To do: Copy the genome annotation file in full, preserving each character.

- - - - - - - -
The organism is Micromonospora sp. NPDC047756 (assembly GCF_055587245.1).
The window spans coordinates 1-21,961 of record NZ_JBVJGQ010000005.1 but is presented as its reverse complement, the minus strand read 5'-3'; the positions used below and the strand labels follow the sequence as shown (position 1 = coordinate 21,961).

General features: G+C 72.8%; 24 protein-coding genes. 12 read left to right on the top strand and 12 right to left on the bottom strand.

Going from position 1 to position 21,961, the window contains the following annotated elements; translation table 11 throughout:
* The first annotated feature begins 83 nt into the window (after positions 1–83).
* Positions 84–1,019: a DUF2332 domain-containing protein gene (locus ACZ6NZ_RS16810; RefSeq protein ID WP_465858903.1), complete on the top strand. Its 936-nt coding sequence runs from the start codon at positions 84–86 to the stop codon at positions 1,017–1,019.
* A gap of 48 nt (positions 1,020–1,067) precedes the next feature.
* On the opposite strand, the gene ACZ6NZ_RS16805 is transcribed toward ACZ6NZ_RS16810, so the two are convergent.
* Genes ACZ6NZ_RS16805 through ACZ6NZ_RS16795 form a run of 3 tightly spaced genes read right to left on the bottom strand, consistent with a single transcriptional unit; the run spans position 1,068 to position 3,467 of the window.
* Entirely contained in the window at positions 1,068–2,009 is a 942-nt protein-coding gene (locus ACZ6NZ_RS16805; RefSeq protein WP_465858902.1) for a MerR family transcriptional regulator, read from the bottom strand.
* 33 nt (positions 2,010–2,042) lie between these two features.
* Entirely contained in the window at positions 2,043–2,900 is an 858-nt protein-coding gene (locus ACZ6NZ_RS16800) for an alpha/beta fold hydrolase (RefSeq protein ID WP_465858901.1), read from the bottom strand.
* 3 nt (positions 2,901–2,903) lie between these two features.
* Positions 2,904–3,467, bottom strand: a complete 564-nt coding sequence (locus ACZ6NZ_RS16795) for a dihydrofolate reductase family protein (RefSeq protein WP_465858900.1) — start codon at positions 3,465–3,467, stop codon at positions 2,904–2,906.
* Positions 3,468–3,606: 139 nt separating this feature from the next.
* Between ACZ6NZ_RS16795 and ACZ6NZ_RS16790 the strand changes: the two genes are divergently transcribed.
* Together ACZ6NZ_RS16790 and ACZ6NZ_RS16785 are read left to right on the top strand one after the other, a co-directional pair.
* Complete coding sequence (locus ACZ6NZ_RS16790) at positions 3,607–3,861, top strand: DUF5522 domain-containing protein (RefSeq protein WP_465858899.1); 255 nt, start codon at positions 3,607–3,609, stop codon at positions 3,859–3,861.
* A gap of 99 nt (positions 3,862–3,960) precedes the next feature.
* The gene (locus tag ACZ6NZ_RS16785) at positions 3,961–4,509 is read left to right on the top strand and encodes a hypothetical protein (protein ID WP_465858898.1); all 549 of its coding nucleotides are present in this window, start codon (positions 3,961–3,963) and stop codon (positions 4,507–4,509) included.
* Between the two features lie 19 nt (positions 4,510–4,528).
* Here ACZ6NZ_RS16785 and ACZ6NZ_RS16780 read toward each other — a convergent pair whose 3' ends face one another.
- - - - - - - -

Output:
The organism is Micromonospora sp. NPDC047756 (assembly GCF_055587245.1).
The window spans coordinates 1-21,961 of record NZ_JBVJGQ010000005.1 but is presented as its reverse complement, the minus strand read 5'-3'; the positions used below and the strand labels follow the sequence as shown (position 1 = coordinate 21,961).

General features: G+C 72.8%; 24 protein-coding genes. 12 read left to right on the top strand and 12 right to left on the bottom strand.

Going from position 1 to position 21,961, the window contains the following annotated elements; translation table 11 throughout:
* The first annotated feature begins 83 nt into the window (after positions 1–83).
* Positions 84–1,019: a DUF2332 domain-containing protein gene (locus ACZ6NZ_RS16810; RefSeq protein ID WP_465858903.1), complete on the top strand. Its 936-nt coding sequence runs from the start codon at positions 84–86 to the stop codon at positions 1,017–1,019.
* A gap of 48 nt (positions 1,020–1,067) precedes the next feature.
* On the opposite strand, the gene ACZ6NZ_RS16805 is transcribed toward ACZ6NZ_RS16810, so the two are convergent.
* Genes ACZ6NZ_RS16805 through ACZ6NZ_RS16795 form a run of 3 tightly spaced genes read right to left on the bottom strand, consistent with a single transcriptional unit; the run spans position 1,068 to position 3,467 of the window.
* Entirely contained in the window at positions 1,068–2,009 is a 942-nt protein-coding gene (locus ACZ6NZ_RS16805; RefSeq protein WP_465858902.1) for a MerR family transcriptional regulator, read from the bottom strand.
* 33 nt (positions 2,010–2,042) lie between these two features.
* Entirely contained in the window at positions 2,043–2,900 is an 858-nt protein-coding gene (locus ACZ6NZ_RS16800) for an alpha/beta fold hydrolase (RefSeq protein ID WP_465858901.1), read from the bottom strand.
* 3 nt (positions 2,901–2,903) lie between these two features.
* Positions 2,904–3,467, bottom strand: a complete 564-nt coding sequence (locus ACZ6NZ_RS16795) for a dihydrofolate reductase family protein (RefSeq protein WP_465858900.1) — start codon at positions 3,465–3,467, stop codon at positions 2,904–2,906.
* Positions 3,468–3,606: 139 nt separating this feature from the next.
* Between ACZ6NZ_RS16795 and ACZ6NZ_RS16790 the strand changes: the two genes are divergently transcribed.
* Together ACZ6NZ_RS16790 and ACZ6NZ_RS16785 are read left to right on the top strand one after the other, a co-directional pair.
* Complete coding sequence (locus ACZ6NZ_RS16790) at positions 3,607–3,861, top strand: DUF5522 domain-containing protein (RefSeq protein WP_465858899.1); 255 nt, start codon at positions 3,607–3,609, stop codon at positions 3,859–3,861.
* A gap of 99 nt (positions 3,862–3,960) precedes the next feature.
* The gene (locus tag ACZ6NZ_RS16785) at positions 3,961–4,509 is read left to right on the top strand and encodes a hypothetical protein (protein ID WP_465858898.1); all 549 of its coding nucleotides are present in this window, start codon (positions 3,961–3,963) and stop codon (positions 4,507–4,509) included.
* Between the two features lie 19 nt (positions 4,510–4,528).
* Here ACZ6NZ_RS16785 and ACZ6NZ_RS16780 read toward each other — a convergent pair whose 3' ends face one another.